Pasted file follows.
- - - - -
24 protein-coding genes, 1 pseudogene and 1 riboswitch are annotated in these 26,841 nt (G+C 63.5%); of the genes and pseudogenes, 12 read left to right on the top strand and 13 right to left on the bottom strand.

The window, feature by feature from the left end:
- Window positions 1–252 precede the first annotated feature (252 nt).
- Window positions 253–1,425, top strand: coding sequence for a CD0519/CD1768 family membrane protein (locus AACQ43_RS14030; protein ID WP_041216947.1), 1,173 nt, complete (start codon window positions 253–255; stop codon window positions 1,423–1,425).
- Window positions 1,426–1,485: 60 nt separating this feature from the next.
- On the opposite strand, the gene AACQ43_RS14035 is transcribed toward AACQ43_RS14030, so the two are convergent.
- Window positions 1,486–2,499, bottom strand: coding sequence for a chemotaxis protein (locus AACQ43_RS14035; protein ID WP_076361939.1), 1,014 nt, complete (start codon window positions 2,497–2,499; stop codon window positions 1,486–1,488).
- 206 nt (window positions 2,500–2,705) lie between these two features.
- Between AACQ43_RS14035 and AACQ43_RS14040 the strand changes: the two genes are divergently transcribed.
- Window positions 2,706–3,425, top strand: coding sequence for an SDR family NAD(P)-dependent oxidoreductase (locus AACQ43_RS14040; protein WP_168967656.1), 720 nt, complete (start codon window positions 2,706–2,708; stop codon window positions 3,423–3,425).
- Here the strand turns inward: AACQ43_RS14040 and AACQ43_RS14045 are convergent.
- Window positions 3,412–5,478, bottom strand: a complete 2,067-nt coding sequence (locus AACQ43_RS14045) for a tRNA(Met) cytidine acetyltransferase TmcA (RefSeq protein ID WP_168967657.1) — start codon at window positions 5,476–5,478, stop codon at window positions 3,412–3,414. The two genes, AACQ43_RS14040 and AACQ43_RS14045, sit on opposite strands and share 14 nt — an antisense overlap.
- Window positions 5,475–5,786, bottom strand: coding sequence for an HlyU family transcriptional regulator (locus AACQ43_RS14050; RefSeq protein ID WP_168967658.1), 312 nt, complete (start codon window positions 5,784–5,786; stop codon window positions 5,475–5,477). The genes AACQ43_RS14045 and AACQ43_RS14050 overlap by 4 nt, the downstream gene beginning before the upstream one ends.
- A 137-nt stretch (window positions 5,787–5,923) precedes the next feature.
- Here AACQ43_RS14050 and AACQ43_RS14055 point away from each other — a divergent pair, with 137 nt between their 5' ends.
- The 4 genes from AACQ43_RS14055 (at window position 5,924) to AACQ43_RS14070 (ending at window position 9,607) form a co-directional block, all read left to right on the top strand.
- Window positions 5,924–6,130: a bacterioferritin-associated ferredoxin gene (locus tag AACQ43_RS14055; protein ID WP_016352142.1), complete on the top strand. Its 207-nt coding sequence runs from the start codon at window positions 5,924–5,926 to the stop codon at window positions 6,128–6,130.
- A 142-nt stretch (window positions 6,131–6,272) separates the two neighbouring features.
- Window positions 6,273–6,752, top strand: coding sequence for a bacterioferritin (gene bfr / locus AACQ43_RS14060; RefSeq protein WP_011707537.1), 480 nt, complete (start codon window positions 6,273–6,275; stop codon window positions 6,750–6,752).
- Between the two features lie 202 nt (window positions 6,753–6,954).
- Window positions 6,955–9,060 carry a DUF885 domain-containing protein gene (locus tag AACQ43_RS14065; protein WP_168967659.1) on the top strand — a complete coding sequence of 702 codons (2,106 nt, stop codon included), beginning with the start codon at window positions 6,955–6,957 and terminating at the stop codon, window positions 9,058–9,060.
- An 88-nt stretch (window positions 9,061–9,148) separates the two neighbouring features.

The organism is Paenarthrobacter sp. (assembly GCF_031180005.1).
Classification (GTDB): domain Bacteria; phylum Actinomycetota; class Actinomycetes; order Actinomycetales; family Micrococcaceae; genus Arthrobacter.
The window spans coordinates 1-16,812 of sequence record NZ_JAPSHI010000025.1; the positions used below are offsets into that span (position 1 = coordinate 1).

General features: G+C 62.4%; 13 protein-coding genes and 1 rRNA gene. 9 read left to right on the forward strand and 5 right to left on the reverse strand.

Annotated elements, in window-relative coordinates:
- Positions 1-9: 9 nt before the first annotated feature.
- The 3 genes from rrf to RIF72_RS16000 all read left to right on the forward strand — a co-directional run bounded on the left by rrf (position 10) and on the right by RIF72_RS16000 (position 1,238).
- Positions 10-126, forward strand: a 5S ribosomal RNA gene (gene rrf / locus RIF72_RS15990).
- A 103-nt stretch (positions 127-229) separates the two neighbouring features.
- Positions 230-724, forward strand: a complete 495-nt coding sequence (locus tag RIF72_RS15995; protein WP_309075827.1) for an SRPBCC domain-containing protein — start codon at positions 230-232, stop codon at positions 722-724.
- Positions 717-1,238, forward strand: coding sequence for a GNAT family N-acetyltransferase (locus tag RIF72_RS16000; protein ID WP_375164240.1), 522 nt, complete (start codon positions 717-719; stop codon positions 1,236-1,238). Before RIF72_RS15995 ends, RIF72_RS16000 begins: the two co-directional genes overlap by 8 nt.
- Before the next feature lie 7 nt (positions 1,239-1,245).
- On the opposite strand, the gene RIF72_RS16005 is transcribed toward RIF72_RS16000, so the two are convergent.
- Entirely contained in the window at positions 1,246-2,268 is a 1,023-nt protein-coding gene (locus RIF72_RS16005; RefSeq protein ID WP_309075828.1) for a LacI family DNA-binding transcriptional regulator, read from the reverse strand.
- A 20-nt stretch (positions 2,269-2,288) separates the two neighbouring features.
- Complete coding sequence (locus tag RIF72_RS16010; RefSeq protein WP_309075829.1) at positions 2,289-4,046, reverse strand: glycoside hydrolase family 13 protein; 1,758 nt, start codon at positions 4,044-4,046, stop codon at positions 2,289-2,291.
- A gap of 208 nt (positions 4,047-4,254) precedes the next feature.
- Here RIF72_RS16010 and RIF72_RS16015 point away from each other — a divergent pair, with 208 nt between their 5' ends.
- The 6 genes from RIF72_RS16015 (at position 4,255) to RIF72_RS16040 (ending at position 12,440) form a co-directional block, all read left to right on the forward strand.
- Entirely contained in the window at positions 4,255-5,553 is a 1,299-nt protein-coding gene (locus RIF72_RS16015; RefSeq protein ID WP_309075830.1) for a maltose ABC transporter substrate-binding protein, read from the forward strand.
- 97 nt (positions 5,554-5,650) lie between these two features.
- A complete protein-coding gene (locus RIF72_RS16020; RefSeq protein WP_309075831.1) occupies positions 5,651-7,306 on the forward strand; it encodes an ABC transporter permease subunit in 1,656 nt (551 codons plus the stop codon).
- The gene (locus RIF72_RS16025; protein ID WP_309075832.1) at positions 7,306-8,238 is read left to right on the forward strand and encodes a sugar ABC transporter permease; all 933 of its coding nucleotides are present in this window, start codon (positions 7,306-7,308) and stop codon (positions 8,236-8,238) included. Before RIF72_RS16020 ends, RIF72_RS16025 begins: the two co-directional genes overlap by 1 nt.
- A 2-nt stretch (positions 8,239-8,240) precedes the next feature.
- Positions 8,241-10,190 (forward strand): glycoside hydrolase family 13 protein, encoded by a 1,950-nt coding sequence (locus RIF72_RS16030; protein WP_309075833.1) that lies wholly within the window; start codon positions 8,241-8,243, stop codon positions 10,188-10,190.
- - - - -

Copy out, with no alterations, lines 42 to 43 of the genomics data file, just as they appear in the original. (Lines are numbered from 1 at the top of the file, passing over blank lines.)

- Entirely contained in the window at positions 4,255-5,553 is a 1,299-nt protein-coding gene (locus RIF72_RS16015; RefSeq protein ID WP_309075830.1) for a maltose ABC transporter substrate-binding protein, read from the forward strand.
- 97 nt (positions 5,554-5,650) lie between these two features.